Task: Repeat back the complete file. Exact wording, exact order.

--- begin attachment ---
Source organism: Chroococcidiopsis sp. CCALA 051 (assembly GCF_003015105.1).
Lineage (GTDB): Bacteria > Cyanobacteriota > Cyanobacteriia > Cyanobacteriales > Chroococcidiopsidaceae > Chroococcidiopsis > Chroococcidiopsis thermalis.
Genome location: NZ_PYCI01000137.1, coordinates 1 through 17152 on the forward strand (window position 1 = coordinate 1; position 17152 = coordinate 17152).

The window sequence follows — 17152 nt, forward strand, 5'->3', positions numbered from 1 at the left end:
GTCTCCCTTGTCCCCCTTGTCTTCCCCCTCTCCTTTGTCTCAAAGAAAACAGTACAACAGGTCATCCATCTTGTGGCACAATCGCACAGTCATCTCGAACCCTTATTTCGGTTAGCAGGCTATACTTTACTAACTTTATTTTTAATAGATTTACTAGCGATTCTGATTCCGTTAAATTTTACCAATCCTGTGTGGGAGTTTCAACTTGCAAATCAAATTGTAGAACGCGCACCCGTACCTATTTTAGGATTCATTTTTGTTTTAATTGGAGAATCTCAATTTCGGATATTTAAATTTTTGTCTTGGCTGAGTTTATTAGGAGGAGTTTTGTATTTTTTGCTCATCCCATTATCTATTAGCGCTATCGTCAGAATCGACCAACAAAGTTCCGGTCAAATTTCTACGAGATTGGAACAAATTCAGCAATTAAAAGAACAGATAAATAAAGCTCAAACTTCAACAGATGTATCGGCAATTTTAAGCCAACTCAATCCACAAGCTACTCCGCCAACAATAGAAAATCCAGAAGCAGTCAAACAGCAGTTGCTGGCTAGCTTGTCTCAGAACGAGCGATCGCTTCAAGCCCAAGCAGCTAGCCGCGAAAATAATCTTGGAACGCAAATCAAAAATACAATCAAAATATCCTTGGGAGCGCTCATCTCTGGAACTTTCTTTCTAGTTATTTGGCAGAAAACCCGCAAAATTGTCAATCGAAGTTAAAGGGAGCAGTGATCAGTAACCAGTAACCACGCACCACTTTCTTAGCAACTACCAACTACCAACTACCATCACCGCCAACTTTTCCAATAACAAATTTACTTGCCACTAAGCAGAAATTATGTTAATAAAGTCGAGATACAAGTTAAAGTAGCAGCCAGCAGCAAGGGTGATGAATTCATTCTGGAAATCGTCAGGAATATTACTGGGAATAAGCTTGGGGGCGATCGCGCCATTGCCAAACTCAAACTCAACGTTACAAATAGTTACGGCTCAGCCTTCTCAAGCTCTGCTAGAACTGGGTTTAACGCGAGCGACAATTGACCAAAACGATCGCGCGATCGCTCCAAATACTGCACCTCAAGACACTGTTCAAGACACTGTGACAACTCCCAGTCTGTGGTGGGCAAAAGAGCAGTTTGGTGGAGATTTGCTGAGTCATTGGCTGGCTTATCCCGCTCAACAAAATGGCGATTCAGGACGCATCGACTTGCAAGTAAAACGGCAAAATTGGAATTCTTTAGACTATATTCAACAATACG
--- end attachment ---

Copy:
Source organism: Chroococcidiopsis sp. CCALA 051 (assembly GCF_003015105.1).
Lineage (GTDB): Bacteria > Cyanobacteriota > Cyanobacteriia > Cyanobacteriales > Chroococcidiopsidaceae > Chroococcidiopsis > Chroococcidiopsis thermalis.
Genome location: NZ_PYCI01000137.1, coordinates 1 through 17152 on the forward strand (window position 1 = coordinate 1; position 17152 = coordinate 17152).

The window sequence follows — 17152 nt, forward strand, 5'->3', positions numbered from 1 at the left end:
GTCTCCCTTGTCCCCCTTGTCTTCCCCCTCTCCTTTGTCTCAAAGAAAACAGTACAACAGGTCATCCATCTTGTGGCACAATCGCACAGTCATCTCGAACCCTTATTTCGGTTAGCAGGCTATACTTTACTAACTTTATTTTTAATAGATTTACTAGCGATTCTGATTCCGTTAAATTTTACCAATCCTGTGTGGGAGTTTCAACTTGCAAATCAAATTGTAGAACGCGCACCCGTACCTATTTTAGGATTCATTTTTGTTTTAATTGGAGAATCTCAATTTCGGATATTTAAATTTTTGTCTTGGCTGAGTTTATTAGGAGGAGTTTTGTATTTTTTGCTCATCCCATTATCTATTAGCGCTATCGTCAGAATCGACCAACAAAGTTCCGGTCAAATTTCTACGAGATTGGAACAAATTCAGCAATTAAAAGAACAGATAAATAAAGCTCAAACTTCAACAGATGTATCGGCAATTTTAAGCCAACTCAATCCACAAGCTACTCCGCCAACAATAGAAAATCCAGAAGCAGTCAAACAGCAGTTGCTGGCTAGCTTGTCTCAGAACGAGCGATCGCTTCAAGCCCAAGCAGCTAGCCGCGAAAATAATCTTGGAACGCAAATCAAAAATACAATCAAAATATCCTTGGGAGCGCTCATCTCTGGAACTTTCTTTCTAGTTATTTGGCAGAAAACCCGCAAAATTGTCAATCGAAGTTAAAGGGAGCAGTGATCAGTAACCAGTAACCACGCACCACTTTCTTAGCAACTACCAACTACCAACTACCATCACCGCCAACTTTTCCAATAACAAATTTACTTGCCACTAAGCAGAAATTATGTTAATAAAGTCGAGATACAAGTTAAAGTAGCAGCCAGCAGCAAGGGTGATGAATTCATTCTGGAAATCGTCAGGAATATTACTGGGAATAAGCTTGGGGGCGATCGCGCCATTGCCAAACTCAAACTCAACGTTACAAATAGTTACGGCTCAGCCTTCTCAAGCTCTGCTAGAACTGGGTTTAACGCGAGCGACAATTGACCAAAACGATCGCGCGATCGCTCCAAATACTGCACCTCAAGACACTGTTCAAGACACTGTGACAACTCCCAGTCTGTGGTGGGCAAAAGAGCAGTTTGGTGGAGATTTGCTGAGTCATTGGCTGGCTTATCCCGCTCAACAAAATGGCGATTCAGGACGCATCGACTTGCAAGTAAAACGGCAAAATTGGAATTCTTTAGACTATATTCAACAATACG